jettison/collapse by Francesco Levato is a mash-up of poetry, linguistics and critical/cultural theory. Imagine Ferdinand de Saussure colliding with Walt Whitman or Emily Dickinson in a fender bender with Benedetto Croce. The result is as delightful as peanut butter and chocolate, and ice cream in July. Levato’s mash-up results in heady imagery and quirky combinations. In this work, Levato offers readers an investigation into the noise of language, language as song and prayer, the body as minimal unit of meaning, the unreliable, traitorous I. The fallen angels adore Levato’s sense of play and innovative engagements with the living and the dead.
"Given this is the first of Levato’s work I’ve seen, the introduction is interesting, and the collection is constructed as a sequence of short poems that blend the lyric and collaged fragment. The effect is lively, precise and even slightly disorienting, as the mind sets the pieces together of his deliberately-worded jumble of words, phrases and ideas, set just as much as a “translation” of a variety of sources into a single text." rob mclennan on Francesco Levato's chapbook "jettison/collapse"http://www.robmclennan.blogspot.ca/…/ongoing-notes-ottawa-s… .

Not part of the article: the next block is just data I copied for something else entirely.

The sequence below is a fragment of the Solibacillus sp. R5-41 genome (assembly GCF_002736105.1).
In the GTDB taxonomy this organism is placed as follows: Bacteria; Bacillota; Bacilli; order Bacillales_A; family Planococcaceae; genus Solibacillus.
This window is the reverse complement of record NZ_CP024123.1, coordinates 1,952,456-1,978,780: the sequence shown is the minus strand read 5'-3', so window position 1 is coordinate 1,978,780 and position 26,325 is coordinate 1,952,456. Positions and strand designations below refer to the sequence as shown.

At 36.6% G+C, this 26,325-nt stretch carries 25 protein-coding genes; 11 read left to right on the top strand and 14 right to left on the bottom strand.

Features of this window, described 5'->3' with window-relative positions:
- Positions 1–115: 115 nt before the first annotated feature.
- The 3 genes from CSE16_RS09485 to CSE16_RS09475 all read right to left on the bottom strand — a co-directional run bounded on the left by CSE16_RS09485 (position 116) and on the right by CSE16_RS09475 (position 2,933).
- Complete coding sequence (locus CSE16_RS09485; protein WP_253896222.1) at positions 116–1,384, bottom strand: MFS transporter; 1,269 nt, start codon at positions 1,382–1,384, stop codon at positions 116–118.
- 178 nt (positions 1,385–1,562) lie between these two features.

"Contrasting affect with intellect, Levato activates “the orbic flex of his mouth, pouring and filling” in order “to defend against the tide of conceptualism.” It is this enacted debate that gives this collection its vigour. When language explores its lingual potential
“to give, as in fellatio,” it activates the openness of personhood in opposition to pure enunciation.
"The poetic language that results is more immersed and dynamic than Levato’s theoretical musings might suggest. “I take part, I see and hear the whole,” he writes, “the cries, the curses, the fall of grenades, the whizz of limbs, heads, stone and iron.” Alongside his